Seeking college admissions can be daunting for students as well as parents. The entire admission process may feel overwhelming, exhaustive, and expensive. If you are from the Americas or are an international student seeking admission in the USA, you might have come across the open admissions policy of the country which may also be popularly known as “open enrollment” or “inclusive admission”.
What Is An Open Admission Policy?
Under the open admission policy, students only need a GED certificate or a high school diploma to seek admission into college. Open admission schools can be found throughout the United States, and they vary significantly. Most colleges with Open Admission are community colleges or colleges which grant associate degrees.
Open admissions mean that the selection/admission process of the college is not competitive and students are selected if they meet the basic criteria such as having passed their previous year of study.
Are Open Admissions Really Open? What Does Open Admission Policy Mean?
More often than not, students can easily get admitted into a college that has the policy of open admission if they possess a high-school degree certificate. However, sometimes colleges or universities may select candidates based on their internal admission/entry test or your GPA.
Also, guaranteed admission to open admission colleges don’t always mean that a student can take courses. If a college has too many applicants, you may find yourself waitlisted for some, if not all courses.
Pros And Cons Of Open Admissions Policy
Just like every provision has its own pros and are usually the reasons why such provisions were established, the same might also have its own latent cons.
Pros of The Open Admissions Policy
- School dropouts have a chance to rekindle their career and start over because of the open admissions policy.
- Offers a diversified college experience to students who wish to continue their education without competition.
- Most community colleges are a fraction of the price of 4-year colleges. According to the National Center for Education Statistics, the average cost of tuition and fees for a public two-year school is only $9,440.
- Diversity and inclusion are at the heart of this policy.
- If you are late in applying for university admissions and do not want to waste the entire year, the opportunity set out by this policy will be your rescue, provided you are applying to open enrollment colleges.
- Moreover, while applying to a college with this policy, you can expect to hear back from them in 4 to 8 weeks. This is because, unlike other private institutes, the admissions committee in such open admission colleges do not wait till the day of the deadline to reply to its prospective students. Once a student is accepted (or waitlisted), by the panel, the news is directly shared with the student without delay.
- Open enrollment colleges with relative marking systems also aid in boosting the grade point of the students, fastening their hold on getting accepted in Ivy League.
- The policy of increasing accessibility was intended to provide a college education to all who desire it. It allows students with a wide range of potential to attend college.
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Cons of Open Admission Policy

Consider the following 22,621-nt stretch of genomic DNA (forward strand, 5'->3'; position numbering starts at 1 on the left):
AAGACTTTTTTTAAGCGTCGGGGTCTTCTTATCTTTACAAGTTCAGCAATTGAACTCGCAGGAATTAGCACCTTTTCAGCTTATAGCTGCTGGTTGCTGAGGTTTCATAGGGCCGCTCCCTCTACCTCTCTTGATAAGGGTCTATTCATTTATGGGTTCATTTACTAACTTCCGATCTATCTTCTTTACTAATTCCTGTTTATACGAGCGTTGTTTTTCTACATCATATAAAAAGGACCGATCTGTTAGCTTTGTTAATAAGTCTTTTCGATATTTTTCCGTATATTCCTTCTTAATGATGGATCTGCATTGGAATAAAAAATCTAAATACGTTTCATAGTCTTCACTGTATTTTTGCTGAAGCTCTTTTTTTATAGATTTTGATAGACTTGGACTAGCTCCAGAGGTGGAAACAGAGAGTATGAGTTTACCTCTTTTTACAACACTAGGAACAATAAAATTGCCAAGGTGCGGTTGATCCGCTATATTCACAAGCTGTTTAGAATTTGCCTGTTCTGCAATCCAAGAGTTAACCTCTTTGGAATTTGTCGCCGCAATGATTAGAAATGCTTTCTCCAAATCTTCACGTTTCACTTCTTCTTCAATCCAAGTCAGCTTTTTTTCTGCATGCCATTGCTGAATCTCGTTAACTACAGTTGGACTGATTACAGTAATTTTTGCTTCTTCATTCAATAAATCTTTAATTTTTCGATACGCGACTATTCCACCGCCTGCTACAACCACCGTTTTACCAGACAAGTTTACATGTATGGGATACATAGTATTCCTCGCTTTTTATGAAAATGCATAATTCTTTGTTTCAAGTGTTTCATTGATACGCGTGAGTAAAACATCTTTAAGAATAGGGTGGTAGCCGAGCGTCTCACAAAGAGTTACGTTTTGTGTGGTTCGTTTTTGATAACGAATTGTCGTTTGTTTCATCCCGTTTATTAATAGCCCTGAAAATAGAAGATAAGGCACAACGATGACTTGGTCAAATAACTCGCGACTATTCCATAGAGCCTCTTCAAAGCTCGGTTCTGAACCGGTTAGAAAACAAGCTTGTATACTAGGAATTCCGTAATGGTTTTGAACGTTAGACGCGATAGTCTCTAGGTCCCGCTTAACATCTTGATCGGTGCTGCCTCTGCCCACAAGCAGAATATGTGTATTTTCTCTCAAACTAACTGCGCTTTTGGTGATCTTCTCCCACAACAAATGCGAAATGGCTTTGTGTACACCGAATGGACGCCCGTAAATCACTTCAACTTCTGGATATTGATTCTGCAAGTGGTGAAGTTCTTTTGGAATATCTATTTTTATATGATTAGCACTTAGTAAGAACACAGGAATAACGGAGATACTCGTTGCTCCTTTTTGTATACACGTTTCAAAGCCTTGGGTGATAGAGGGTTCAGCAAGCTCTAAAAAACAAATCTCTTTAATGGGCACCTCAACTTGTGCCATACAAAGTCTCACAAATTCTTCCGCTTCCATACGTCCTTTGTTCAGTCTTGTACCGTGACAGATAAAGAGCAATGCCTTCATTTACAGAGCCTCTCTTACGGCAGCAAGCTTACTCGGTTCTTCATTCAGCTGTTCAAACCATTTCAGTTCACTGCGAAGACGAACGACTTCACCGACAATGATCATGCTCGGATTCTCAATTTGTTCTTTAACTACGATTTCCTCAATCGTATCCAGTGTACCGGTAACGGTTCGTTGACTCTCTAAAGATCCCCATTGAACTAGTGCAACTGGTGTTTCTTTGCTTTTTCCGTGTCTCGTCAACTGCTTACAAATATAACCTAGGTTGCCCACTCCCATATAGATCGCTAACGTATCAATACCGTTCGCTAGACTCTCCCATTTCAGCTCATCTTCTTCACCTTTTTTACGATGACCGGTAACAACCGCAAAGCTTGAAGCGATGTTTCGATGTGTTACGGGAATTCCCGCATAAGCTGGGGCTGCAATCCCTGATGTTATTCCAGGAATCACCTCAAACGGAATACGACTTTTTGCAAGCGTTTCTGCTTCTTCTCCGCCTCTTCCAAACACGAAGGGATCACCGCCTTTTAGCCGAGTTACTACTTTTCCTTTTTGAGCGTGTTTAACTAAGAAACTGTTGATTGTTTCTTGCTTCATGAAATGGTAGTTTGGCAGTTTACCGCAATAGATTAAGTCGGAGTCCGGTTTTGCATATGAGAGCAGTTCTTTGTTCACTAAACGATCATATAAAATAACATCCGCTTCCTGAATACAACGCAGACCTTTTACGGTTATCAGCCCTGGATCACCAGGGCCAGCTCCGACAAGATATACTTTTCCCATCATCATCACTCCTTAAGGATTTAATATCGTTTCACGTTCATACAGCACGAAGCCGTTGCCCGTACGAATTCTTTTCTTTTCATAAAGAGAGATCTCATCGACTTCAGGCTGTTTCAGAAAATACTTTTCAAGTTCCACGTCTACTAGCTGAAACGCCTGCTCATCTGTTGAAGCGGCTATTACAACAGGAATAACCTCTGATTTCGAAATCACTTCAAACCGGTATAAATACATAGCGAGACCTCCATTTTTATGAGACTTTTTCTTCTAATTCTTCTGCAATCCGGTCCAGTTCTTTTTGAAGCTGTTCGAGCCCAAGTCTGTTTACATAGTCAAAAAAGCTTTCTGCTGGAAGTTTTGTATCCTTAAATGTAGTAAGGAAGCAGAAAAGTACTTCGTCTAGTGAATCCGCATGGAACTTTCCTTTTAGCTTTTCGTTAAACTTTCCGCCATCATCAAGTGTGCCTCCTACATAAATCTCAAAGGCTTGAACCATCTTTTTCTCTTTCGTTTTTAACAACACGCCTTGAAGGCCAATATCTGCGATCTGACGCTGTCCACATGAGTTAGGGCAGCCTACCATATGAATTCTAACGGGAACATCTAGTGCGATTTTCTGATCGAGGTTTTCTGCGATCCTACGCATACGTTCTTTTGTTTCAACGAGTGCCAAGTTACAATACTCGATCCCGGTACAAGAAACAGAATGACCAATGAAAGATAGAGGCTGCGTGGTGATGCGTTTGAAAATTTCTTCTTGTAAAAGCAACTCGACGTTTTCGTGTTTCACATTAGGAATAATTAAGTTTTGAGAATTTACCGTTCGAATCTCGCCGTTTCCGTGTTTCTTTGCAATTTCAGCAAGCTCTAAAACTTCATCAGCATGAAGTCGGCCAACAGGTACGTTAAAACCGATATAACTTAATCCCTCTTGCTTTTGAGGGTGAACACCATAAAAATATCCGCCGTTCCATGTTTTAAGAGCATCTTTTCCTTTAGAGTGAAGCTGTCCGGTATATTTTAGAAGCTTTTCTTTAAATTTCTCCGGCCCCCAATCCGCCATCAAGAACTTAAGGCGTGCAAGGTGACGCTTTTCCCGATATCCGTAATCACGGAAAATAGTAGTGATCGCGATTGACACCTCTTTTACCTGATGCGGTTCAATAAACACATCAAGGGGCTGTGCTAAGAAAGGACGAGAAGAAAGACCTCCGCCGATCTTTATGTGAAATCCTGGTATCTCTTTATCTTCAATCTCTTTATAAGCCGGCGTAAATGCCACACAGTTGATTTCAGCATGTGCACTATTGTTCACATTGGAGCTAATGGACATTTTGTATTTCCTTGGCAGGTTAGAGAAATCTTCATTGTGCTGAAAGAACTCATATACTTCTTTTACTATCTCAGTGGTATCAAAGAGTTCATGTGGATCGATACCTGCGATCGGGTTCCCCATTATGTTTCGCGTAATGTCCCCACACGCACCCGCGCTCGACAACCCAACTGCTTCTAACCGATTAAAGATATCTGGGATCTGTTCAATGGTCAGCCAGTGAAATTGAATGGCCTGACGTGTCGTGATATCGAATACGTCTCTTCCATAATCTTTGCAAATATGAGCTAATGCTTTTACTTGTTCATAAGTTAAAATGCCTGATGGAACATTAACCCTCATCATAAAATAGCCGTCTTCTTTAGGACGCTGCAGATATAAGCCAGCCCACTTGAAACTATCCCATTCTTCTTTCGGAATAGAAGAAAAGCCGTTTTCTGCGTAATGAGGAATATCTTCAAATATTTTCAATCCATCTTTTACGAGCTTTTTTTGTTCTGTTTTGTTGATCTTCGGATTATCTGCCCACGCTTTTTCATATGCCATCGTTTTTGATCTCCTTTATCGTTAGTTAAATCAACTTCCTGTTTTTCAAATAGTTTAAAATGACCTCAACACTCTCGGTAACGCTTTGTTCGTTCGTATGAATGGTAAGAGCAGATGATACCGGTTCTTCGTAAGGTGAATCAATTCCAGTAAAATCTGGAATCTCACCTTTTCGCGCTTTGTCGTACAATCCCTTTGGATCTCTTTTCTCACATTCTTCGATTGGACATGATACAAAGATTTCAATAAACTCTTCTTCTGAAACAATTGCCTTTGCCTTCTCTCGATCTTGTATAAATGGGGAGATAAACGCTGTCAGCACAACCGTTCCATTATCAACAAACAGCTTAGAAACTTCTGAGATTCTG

- Since the admission process is not highly competitive, the curriculum in most of these colleges that have this policy is also not rigorous.
- You will not be prepared to work with students who are highly trained. Most of the top universities in the USA have an extensive curriculum that prepares their students for real-world challenges. If you seek admission through the open enrolment process, you might miss out on high-quality education.
- Rolling admissions work on a first-cum-first-serve basis. This means that if you are late to apply for admission at an open university/community college, you might have to face rejection as the slots would be filled.
- If you apply late, you might have to face competition even under the open admission policy.
- Graduation rates tend to be low, often in the teens or even single digits. At Tennessee State, for example, only 18% of students graduate in four years. At Granite State College, that number is just 7%.
Examples Of Colleges And Universities With Open Admissions
- Dixie State University. This is one of the top colleges in Utah.
- Granite State College. This is a public university in New Hampshire
- The University of Maine at Augusta. A public university in Augusta, Maine.
- Tennessee State University. Historically black university in Nashville, Tennessee.
- Arkansas Baptist College. A private college in Little Rock, Arkansas.
- Salem International University. Private university in Salem, West Virginia.
- Some of the best colleges in Michigan have several open admission universities.
What is The History Behind Open Admissions?
The City University of New York was the first to institute the policy of open admissions into their admittance criterion. The revolution in education methodology was highly influenced by the Civil Rights Movement. The stand taken by the African Americans against racial discrimination not only served as a tool to conquer equal rights but had also initiated a movement to cater to the students who were unsuccessful in cracking admissions into some of the top universities because of credential deficit. The open admission policy originated in the latter half of the 20th century with the preliminary motive to establish equal rights for the destitute in school.
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